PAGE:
SCHOLTE: When I went to South Korea in 1999 they treated me like a diplomat. They actually sent a car to pick me up at the airport. I got whisked through security …
But over the years she kept at it about North Korea’s human rights abuses.
SCHOLTE: … when I went back there during the Sunshine years they sent a car to follow me, not to pick me up.
By 2004 they were determined to do something. Kim Seong Min was a great writer. A propagandist. He knew how the other side worked. And he knew many people still inside the regime. Scholte had lots of contacts in Washington. And she was quickly becoming one of the most prominent North Korea activists in the world. So Scholte and Kim Seong Min decided to start a radio station.
Free North Korea Radio. Kim Seong Min’s voice. A couple of staffers. Thirty minutes. The first internet broadcast was on April 22, 2004. Kim Seong Min ran the show. Scholte became “Honorary Chairman.” They knew only the elite would have access to the internet to be able to hear those first programs. But they kept going. And the next year, in 2005, they made the transition to shortwave.
The first broadcast was from a transmitter in a country Scholte declines to name. The start-up period was tough. Pro-North Korea groups used to protest outside their Seoul offices. They had to move six times in the first few years. Because of death threats from the North, the South Korean government provided bodyguards for Kim Seong Min. But they kept going. He and Scholte have been working together to put out Free North Korea Radio ever since.
Free North Korea Radio is one of a half-dozen radio organizations that broadcast via shortwave into North Korea. The largest include Voice of America and Radio Free Asia.
Other groups send information into North Korea on USB drives and memory chips. They tie them to balloons and float them onto North Korean shores in plastic bottles. This is a video from Voice of the Martyrs Korea at a balloon launch in 2014.
VOM GOSPEL BALLOONS: AUDIO OF BALLOON INFLATION
Scholte says that surveys and testimony from defectors suggest Free North Korea Radio programs are among the most popular and most effective. North Koreans might dismiss Voice of America, for example, as capitalist propaganda. But Free North Korea Radio’s people have North Korean accents.
Free North Korea Radio has a record of delivering scoops that others discount—until they’re confirmed. For example, in 2013 it first reported that Kim Jong Un purged his own uncle. A few days after Free North Korea Radio broadcast the story, Arirang News reported this:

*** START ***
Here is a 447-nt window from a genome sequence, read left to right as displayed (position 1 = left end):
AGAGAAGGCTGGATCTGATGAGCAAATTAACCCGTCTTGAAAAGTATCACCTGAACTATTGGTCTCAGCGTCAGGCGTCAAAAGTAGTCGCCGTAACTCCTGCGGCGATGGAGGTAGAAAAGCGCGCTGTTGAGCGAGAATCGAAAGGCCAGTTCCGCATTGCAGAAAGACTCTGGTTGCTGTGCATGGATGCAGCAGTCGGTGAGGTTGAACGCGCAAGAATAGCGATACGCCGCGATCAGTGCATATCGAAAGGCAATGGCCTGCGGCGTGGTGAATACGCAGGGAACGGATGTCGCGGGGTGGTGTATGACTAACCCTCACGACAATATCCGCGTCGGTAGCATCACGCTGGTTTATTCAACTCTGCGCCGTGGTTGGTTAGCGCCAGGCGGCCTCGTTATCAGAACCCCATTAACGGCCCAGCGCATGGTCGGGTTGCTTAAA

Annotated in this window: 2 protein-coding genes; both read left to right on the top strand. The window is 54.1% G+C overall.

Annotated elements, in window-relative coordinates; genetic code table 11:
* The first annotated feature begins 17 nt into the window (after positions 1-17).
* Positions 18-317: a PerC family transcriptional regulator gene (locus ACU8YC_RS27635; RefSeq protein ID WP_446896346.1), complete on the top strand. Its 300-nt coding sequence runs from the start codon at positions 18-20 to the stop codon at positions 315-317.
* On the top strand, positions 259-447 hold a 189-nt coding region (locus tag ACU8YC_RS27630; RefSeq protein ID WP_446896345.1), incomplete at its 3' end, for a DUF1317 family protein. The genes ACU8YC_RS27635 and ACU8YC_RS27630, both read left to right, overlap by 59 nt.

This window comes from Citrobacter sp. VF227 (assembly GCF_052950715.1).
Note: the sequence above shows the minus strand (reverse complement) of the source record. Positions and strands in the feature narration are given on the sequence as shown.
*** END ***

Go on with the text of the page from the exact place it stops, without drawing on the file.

ARIRANG NEWS: North Korea has confirmed the ousting of Jang Song-thaek, the uncle of North Korean leader Kim Jong Un, who was once considered the second most powerful person within the regime.
It was part of the biggest purge in decades. Guards dragged him out of a Communist Party meeting meeting and perp-walked him for cameras.
ARIRANG NEWS: … state-run Korean Central Television released pictures of Kim Jong Un’s uncle Jang Song-thaek being arrested …
Later they executed him. That story, as Kim Seong Min put it modestly
KIM SEONG MIN: … received a lot of attention. (translation by Luke Kim)
In 2014, Kim Jong Un had bowed out of an appearance at a Party convention.
KIM SEONG MIN: There were numerous speculations regarding Kim Jong Un’s health condition. (translation by Luke Kim)
After Free North Korea Radio reported that he’d had ankle surgery, he showed up at the convention. On crutches. More recently, in 2019 Free North Korea Radio obtained about nine thousand pages of documents containing personal data on the population of Pyongyang. Names. Addresses. Identification numbers.
KIM SEONG MIN: I think it is safe to say that we are better at getting information out of North Korea than South Korea National Intelligence Service. (translation by Luke Kim)
As a result, Free North Korea Radio has had an outsize influence despite minuscule resources. Kim Seong Min’s wide network of sources inside North Korea, some very highly placed, smuggle out important news in a variety of ways. They use South Korean apps on cell phones. Memory chips hidden in nasal passages. Phone calls. They report on everything from purges to floods to human rights abuses to the price of bread in Pyongyang. It’s news that the Kim regime would never tell its own people. But they can hear it on FNKR.
SILLARS: I always pronounce it wrong, is it Kim Jong Un or Kim Chung Un? Kim Chong Un …
KIM: The dictator?
This is Luke Kim.
KIM: Kim Jong Un.
SILLARS: Kim Chong Un.
He’s a student at Patrick Henry College.
KIM: Like, it’s just Kim Jong Un. My name, Kim Youngho, when people say, Young. Ho. But it’s really Kim Youngho. Short and subtle. Kim Jong Un.
He was born in South Korea. Moved to the U.S. at age 13.
SILLARS: Kim Jong Un. …
KIM: There you go! Perfect!
Luke translated the piece about Korean rolls from earlier in the show. So I asked him to sit down with me and translate some of FNKR’s other shows.
This is a review of a popular brand of spicy noodles. The show was called, roughly, “Cool Taste, Cool World.” Kim Ji-young, the reviewer, told how she went to her uncle’s place for the weekend. There was plenty of food, but they went to the market and bought even more food. They came home and cooked the noodles, then added cheese and fried eggs on top. It was delicious.
KIM: She literally said, this is South Korea, there's plenty of food to go around and families gather together to eat together and to have fellowship. I think this would be very shocking and unbelievable.
In another show, two escapees recalled being in a political prison camp together.
KIM: Oh, well, this one is about the experience in the concentration camp
SILLARS: Oh really?
They decide to sneak past the guards and the fences into the forest to find some ripe melons.
KIM: They are fearful because they have seen people getting beat to death and the punishment is unpredictable.
They wait until the guards go to the bathroom. They slip out and find some melons.
KIM: … and they had to eat everything
Including the melon rinds.
KIM: to cover what they did.
Because if they got caught, they could die.